Moving on to builder-related advantages, teamwork is reported as one of the most prominent benefits of the design-build system. A synergetic effort is fostered from input from all stakeholders involved. Field input is critical to the success of a design-build job. Assessment from subcontractors can carry more weight, improving the overall quality of the project. Working as one entity encourages an environment where all contributors can trust one another to march in the same direction.
To conclude, project speed has the potential to radically improve. Working as one entity can allow teams to get into the ground earlier, shortening the entire duration of the project. Work on one aspect of the project can start from a specialty contractor while engineers/architects are working on the details of another.
What does design-build mean for subcontractors?
Design-build benefits for general contractors and owners are clear – reduced costs, time savings, pooled resources, and a single contract. However, you may wonder if those benefits translate to your role as a subcontractor or specialty contractor. The truth is, it depends.
Much of the design process can be offloaded to subcontractors resulting in what may feel like extra work for no additional benefits. Many subcontractors may also feel that they are at the bottom of the chain of command, diminishing their bargaining power.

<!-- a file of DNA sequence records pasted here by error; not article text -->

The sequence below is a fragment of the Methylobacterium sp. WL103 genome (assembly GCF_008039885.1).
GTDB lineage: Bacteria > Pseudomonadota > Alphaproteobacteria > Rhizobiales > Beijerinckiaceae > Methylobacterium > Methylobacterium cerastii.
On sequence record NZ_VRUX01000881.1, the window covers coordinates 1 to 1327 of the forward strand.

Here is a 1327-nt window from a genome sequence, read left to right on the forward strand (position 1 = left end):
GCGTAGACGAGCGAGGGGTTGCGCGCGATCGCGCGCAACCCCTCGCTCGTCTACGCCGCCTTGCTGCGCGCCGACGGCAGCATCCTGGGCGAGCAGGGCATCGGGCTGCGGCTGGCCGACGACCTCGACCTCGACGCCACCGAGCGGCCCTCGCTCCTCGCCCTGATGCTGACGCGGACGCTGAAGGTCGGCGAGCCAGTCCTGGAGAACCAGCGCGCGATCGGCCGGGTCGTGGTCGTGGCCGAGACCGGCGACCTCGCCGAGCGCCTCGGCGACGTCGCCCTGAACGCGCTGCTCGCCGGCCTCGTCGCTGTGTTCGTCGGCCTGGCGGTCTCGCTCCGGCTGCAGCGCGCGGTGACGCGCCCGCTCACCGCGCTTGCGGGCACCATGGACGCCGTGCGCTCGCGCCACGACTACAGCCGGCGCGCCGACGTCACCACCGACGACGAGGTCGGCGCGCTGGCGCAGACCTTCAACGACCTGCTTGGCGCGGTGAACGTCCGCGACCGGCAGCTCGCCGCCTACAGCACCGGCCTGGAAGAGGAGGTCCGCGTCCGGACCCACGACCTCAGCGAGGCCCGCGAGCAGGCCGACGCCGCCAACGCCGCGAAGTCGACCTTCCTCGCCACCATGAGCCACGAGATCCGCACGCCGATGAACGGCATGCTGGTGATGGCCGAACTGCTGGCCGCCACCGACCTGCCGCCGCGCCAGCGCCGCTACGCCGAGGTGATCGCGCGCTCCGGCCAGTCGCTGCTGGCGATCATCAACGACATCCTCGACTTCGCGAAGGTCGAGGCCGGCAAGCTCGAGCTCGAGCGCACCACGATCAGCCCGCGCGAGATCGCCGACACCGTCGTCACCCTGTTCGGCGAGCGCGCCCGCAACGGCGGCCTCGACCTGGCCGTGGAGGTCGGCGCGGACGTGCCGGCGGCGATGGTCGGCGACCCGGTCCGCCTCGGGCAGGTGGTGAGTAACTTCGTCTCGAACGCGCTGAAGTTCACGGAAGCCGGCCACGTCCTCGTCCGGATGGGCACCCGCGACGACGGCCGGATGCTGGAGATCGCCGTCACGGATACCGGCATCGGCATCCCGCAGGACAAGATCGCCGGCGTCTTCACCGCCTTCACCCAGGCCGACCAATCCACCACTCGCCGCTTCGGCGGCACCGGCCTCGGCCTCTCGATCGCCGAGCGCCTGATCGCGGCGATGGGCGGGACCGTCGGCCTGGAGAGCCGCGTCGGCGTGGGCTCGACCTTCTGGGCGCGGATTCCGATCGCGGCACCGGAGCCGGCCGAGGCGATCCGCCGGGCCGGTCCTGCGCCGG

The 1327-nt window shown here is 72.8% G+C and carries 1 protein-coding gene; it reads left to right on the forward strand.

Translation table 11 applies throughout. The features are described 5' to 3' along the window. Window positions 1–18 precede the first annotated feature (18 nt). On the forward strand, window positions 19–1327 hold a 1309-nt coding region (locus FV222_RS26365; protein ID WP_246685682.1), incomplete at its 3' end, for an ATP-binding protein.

These are all fair concerns. Although you may feel at the bottom of the pecking order, the more you work on design-build projects, the more you will understand the nuances of how the system works. The more awareness you have, the less ambiguity there will be for the next project. Experience will propel you past the learning curve that comes with this system resulting in confidence that your opinions and voice matter.
That said, relationship building is where subcontractors can get the most out of the design-build process. Working on a tight-knit team allows for invaluable networking opportunities; if you can execute at a high level while getting your tasks done quickly, you can set yourself apart from competitors; establishing yourself as a top-tier specialist. Doing so goes a long way in generating additional leads for future projects with the same team.
In conclusion, a design-build project may not always be in your best interest as a subcontractor. If however, you have the opportunity to work in this system, the relationship-building potential is too significant to ignore.